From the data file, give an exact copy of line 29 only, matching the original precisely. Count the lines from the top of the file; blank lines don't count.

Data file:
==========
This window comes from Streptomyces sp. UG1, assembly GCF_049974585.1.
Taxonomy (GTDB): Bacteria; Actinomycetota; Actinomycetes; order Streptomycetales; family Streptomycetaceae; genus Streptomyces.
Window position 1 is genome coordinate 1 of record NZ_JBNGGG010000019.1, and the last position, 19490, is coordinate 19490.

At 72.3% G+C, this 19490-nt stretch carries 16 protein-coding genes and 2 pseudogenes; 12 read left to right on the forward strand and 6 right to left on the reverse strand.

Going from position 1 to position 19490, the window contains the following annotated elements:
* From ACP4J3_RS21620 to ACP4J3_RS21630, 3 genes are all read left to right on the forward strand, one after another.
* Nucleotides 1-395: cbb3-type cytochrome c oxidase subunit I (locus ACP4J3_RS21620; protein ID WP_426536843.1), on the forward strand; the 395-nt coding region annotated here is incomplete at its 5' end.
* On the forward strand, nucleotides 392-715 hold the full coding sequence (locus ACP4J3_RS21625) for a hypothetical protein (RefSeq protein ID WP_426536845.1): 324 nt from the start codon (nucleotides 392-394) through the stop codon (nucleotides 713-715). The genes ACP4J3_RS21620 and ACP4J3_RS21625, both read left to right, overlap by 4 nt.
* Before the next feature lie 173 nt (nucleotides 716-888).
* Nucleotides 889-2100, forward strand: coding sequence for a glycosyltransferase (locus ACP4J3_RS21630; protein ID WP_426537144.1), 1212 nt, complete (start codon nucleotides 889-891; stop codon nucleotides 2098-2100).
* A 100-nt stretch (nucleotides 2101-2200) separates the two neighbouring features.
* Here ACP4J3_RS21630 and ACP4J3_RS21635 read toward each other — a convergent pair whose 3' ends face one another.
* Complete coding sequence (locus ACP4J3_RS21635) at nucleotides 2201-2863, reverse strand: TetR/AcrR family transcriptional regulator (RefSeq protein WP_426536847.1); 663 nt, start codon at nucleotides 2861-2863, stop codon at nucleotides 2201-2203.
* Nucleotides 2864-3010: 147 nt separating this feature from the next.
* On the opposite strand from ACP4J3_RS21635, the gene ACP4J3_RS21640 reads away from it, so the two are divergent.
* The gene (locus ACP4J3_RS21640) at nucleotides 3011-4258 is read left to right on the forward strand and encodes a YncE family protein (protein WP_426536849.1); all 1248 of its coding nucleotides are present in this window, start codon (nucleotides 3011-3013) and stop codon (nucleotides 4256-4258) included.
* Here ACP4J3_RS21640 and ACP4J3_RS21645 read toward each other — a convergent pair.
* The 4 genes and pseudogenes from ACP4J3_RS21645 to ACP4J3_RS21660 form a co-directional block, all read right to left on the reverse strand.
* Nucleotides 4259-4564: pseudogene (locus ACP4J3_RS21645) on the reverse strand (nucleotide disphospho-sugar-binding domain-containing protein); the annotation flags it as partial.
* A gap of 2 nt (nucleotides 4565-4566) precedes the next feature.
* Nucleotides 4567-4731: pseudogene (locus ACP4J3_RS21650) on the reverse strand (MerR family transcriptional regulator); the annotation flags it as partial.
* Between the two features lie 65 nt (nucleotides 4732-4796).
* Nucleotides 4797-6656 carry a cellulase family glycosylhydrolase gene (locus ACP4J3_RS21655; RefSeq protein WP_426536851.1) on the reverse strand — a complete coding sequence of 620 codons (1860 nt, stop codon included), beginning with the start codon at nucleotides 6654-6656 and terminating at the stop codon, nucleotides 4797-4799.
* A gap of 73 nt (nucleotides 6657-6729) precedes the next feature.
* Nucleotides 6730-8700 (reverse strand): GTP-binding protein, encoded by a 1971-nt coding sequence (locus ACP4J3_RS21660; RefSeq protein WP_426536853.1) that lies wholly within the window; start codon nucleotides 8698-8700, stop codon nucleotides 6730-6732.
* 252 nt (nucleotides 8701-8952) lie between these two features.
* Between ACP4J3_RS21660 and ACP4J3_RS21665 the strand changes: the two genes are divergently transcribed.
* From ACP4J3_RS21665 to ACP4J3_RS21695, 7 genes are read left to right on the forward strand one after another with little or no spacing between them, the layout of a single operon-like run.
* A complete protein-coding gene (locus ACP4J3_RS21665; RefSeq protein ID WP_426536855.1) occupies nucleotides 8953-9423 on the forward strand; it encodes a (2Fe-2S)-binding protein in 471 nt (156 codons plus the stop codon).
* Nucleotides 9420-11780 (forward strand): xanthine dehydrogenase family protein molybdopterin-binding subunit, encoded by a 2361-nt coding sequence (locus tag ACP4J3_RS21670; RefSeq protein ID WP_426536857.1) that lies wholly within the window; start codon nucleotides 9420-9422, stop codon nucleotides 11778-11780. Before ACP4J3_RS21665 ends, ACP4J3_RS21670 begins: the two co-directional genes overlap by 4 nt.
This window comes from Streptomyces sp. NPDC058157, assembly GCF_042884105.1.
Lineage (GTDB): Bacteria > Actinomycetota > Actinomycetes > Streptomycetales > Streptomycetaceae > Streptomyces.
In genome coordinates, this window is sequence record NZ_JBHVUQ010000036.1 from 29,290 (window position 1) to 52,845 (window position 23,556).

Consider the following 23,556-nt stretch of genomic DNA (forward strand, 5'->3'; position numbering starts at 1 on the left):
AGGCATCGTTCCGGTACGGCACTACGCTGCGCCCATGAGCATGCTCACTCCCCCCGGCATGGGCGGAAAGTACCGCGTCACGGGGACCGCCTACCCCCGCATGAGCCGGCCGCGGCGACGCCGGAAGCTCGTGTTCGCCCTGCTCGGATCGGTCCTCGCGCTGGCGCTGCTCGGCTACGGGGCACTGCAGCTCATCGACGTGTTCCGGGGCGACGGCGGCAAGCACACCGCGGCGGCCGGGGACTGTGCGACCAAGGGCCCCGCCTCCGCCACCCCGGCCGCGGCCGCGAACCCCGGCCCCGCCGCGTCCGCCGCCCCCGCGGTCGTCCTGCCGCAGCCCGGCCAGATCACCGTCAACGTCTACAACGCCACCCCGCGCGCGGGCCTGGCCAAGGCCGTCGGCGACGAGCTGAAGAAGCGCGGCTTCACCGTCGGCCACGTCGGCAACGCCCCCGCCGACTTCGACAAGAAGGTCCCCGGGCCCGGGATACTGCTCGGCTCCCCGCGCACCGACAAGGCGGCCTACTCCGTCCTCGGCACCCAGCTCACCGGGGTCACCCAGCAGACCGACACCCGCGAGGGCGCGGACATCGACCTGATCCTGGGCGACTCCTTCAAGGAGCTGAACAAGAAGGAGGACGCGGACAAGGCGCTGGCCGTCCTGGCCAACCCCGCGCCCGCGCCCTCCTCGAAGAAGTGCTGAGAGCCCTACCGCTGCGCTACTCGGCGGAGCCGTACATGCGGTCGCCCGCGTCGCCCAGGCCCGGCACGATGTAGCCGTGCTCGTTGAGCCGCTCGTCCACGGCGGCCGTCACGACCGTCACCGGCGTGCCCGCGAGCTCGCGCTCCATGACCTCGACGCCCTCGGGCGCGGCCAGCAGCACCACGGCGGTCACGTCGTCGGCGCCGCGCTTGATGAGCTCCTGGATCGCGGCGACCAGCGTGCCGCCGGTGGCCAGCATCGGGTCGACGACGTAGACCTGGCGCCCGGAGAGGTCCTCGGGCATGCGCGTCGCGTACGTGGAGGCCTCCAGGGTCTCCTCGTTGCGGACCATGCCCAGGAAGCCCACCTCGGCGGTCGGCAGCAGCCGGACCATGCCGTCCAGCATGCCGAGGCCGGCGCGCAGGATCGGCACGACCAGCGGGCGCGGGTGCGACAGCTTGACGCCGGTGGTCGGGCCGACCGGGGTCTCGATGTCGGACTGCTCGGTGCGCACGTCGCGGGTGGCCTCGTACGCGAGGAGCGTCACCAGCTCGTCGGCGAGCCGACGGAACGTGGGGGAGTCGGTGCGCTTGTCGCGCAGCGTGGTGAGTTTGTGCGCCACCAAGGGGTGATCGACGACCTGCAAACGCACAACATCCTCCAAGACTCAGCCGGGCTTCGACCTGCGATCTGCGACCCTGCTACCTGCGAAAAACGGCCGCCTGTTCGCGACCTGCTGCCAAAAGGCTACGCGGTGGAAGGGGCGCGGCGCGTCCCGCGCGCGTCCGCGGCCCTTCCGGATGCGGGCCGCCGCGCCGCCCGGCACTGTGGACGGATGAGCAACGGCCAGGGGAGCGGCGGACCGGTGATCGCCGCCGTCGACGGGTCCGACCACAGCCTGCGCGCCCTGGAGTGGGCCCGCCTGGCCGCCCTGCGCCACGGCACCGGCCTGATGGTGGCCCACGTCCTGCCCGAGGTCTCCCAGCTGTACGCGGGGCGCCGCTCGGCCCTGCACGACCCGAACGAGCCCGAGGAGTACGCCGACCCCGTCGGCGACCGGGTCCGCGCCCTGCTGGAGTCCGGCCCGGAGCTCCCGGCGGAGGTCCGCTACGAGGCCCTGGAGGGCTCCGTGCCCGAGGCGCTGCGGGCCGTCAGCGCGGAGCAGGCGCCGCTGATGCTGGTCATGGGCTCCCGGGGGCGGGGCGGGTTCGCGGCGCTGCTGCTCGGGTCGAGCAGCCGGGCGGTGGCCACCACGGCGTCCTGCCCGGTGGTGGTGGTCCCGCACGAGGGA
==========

* A complete protein-coding gene (locus ACP4J3_RS21665; RefSeq protein ID WP_426536855.1) occupies nucleotides 8953-9423 on the forward strand; it encodes a (2Fe-2S)-binding protein in 471 nt (156 codons plus the stop codon).